The New York Times, August 1978
https://www.geneseo.edu/history/love_canal_history, Dr. Jordan Kleiman
by Eckardt C. BeckEPA Journal – January 1979
Love Canal Disaster
Love Canal is a canal project branching off the Niagara River just south of Niagara Falls. It is also the name of a working-class neighborhood of around 800 family homes built directly next to the canal. 1942 to 1953, the Hooker Chemical Company, with government sanction, was using the not finished dug canal as a chemical waste dump. The contents of the canal consisted of around 21,000 tons of toxic chemicals, including at least twelve that are known to cause cancer (halogenated organics, chlorobenzenes, and dioxin among them). Hooker Chemical buried the 16-acre hazardous waste landfill in clay and sold the land to the Niagara Falls School Board for One Dollar, attempting to absolve itself of any future liability by including a warning in the property deed. Which, I might add, didn’t work for them, because of the dedication of local activists, and angry homeowners.
The public finial found out about this incident in the late 1970s when a investigative newspaper coverage and door-to-door health surveys began to reveal a series of illnesses—epilepsy, asthma, migraines, and nephrosis—and abnormally high rates of birth defects and miscarriages in the Love Canal neighborhood. Wet winters in the late 1970s raised the water table and caused the chemicals to seep (via underground swales and a sewer system that drained into nearby creeks) into the basements and yards of residents, as well as into the playground of the elementary school built directly over the canal. After a series of frustrating encounters with apathetic NYS officials, who were quick to dismiss the activists (most of whom were working-class women who lived in the neighborhood) as a collection of hysterical housewives.
On August 7, 1978, New York Governor Hugh Carey announced that the residents of Love Canal, that the State Government would purchase the homes affected by the toxic chemicals. The next day, President Jimmy Carter declared a state of emergency and had the federal government relocate 239 families. This left 700 families who federal officials viewed as being at insufficient risk to warrant relocation, even though tests conducted by the NYS Department of Health revealed that toxic substances were leaching into their homes. After another hard battle, activists forced Carter to declare a second state of emergency in 1981, during which the remaining families were relocated. The total cost for relocation of all the families was $17 million plus. According to Dr. Jordan Kleiman, love Canal: A Brief History.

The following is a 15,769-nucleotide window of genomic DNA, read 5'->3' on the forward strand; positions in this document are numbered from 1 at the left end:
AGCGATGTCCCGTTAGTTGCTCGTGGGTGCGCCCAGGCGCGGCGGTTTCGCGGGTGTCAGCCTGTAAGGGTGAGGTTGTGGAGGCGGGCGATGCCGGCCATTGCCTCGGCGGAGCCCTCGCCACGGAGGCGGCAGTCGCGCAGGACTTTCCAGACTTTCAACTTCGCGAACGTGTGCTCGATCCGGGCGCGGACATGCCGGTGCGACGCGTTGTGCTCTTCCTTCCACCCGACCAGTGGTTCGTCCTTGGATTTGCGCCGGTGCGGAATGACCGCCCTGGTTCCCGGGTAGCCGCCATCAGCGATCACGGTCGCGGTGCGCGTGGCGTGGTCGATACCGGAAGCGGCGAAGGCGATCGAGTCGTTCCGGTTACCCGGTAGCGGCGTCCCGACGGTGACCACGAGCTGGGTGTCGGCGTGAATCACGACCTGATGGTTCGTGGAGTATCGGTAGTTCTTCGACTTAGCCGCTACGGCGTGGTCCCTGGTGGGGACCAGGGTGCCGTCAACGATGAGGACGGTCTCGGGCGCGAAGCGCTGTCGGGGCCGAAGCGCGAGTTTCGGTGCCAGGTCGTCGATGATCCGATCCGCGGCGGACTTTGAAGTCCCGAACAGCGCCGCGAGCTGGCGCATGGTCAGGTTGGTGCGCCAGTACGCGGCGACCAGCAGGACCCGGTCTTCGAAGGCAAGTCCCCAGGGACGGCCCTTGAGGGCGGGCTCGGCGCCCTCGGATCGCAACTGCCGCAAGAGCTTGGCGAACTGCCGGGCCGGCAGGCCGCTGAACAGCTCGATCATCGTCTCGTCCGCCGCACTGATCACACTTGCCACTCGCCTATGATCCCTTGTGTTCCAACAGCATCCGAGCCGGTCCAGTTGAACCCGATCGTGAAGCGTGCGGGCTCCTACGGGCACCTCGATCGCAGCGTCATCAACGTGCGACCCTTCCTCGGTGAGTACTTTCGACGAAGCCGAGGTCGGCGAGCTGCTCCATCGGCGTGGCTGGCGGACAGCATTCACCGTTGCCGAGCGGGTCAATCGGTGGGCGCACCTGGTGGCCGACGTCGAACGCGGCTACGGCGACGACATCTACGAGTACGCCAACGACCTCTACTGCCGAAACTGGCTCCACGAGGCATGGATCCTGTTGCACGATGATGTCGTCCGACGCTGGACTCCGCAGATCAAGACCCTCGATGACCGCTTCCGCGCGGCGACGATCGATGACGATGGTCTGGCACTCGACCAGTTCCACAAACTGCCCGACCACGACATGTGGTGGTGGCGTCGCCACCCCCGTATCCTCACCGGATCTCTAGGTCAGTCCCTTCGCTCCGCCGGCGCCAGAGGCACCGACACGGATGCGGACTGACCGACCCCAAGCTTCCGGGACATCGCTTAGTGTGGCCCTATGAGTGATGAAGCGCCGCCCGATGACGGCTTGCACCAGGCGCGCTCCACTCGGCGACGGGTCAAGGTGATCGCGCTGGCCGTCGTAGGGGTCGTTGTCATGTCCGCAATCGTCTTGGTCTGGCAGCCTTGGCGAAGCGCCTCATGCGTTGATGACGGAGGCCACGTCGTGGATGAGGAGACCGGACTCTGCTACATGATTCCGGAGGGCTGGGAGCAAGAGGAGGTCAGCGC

Love Canal came to symbolize the environmental disaster represented by untold numbers of toxic waste disposal sites scattered throughout America. On the level of public policy, lawmakers used the national publicity generated by the Love Canal disaster to push for new legislation to hold Hooker Chemical Company and many like them, financially responsible for cleaning up their toxic waste sites. The result was the 1980 Comprehensive Environmental Response, Compensation, and Liability Act—better known as Superfund. A less well-known but equally important outcome of Love Canal was the emergence of a militant, grassroots “environmental justice” movement. This movement, which was fueled by mounting frustration with mainstream environmentalism’s failure to address the disproportionate impact of toxic pollution on working-class and minority communities. As stated by Dr. Jordan Kleiman.
There are hundreds, if not, thousands of illegal dump sites of toxic wastes all over the United States and around the world. When or where the next disaster happens is anyone’s guess. It’s very scary to see what we as humans have done to our planet, our home, our lives. Slowly we are poisoning ourselves to maybe extinction if we don’t wake up and stop the deadly things we are doing. What I do know is that the Love Canal incident won’t be the last toxic waste disposal disaster the USA has seen.
NIAGARA FALLS, N.Y.–Twenty-five years after the Hooker Chemical Company stopped using the Love Canal here as an industrial dump, 82 different compounds, 11 of them suspected carcinogens, have been percolating upward through the soil, their drum containers rotting and leaching their contents into the backyards and basements of 100 homes and a public school built on the banks of the canal – According to The New York Times, August,1978.